A SOJOURNER’S VIEW: Book Review: “Grace Upon Grace”

A Book Review:
Title of coffee table book: GRACE UPON GRACE: The Story of the Missionary Sisters of Mary
Edited by Sr. Evelia A Lunio, MSM and Ms. Pamela R. Castrillo
Layout design: Igy Castrillo for Blue Iguana Computer Consultancy Services
2021

There are coffee table books and coffee table books, but only a few deserve to be reviewed as a book. One undeniable fact is that most coffee table books are only a matter of interest to the group or institution sponsoring its publication, mostly to serve as souvenirs to keep the memories intact.

Thus, only those belonging to such a group or institution – whose photos naturally appear on the pages of the souvenir publication – are interested to scan through the pages. Mostly, these thick books just occupy a space in the shelves and are referred to only in rare occasions. These have very little value to add to local history and neither do they pretend to contribute to the advancement of literary literature.

Now comes “Grace Upon Grace: The Story of the Missionary Sisters of Mary,” the coffee table book published by the MSM, a congregation with its headquarters based in Butuan City. It is the sisters’ collective work with Srs. Emelienne Acosta MSM, Angelita Bacleon MSM, Estelita Bongcaras MSM, Magdalena Calang MSM, Estrellita Edioma MSM, Evelia Lunio MSM, Anecita Oser MSM, Rosemary Plaza MSM, Genara Sarigumba MSM and Sr. Famita Somogod MSM. Sr. Lunio serves as editor, with Ms. Pamela R. Castrillo as co-editor.

In the foreword that I wrote for this coffee table book, I traced the first time the idea of this book arose, which was way back in 2006. Two years later, the MSM Sisters were going to celebrate their golden jubilee. All kinds of ideas arose in a meeting I had with them as to how to come up with a meaningful celebration, and one idea proposed was not just a souvenir program but a coffee table book that would trace the congregation’s roots, to its birthing and growth through the five decades.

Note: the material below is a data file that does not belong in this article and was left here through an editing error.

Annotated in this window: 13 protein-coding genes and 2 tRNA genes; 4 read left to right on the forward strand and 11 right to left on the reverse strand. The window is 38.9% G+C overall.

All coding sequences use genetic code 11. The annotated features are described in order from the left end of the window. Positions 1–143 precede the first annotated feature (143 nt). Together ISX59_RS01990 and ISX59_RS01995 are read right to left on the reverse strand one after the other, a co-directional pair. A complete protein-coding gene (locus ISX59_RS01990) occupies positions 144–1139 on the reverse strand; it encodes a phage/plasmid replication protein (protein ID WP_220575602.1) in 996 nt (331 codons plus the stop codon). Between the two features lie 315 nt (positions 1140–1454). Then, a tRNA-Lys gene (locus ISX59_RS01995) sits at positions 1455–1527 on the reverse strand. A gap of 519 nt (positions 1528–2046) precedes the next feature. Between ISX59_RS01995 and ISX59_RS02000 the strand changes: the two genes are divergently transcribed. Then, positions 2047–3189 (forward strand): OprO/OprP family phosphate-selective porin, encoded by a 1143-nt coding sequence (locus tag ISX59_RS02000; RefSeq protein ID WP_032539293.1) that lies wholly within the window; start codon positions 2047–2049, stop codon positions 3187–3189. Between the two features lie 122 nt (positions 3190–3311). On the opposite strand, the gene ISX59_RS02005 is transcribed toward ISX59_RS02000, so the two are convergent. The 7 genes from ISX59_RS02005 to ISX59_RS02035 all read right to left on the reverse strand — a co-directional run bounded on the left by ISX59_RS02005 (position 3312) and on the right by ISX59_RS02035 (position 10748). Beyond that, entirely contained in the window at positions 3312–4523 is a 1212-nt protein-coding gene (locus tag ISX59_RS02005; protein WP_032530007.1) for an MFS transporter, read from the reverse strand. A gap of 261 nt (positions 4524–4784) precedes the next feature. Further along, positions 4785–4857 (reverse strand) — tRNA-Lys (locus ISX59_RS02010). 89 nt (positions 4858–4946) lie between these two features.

I encouraged them to aim at doing this collectively and not rely on an outsider to do research and write the text that would constitute the content of the book. They were open to the idea although they had reservations considering a few constraints, namely, very few of them felt confident to be able to write and do the design, even as they wondered if they had time to do all that was required considering their heavy congregational responsibilities. Even then they knew the two-year timeframe was too short. When we checked their archives, it was already clear that there were many gaps in the records. Also there were limited photos that could be used. For a while there was a bit of hesitation to push through with this project. The year 2008 came and went and the jubilee year got celebrated. So, I thought they already gave up pursuing this project.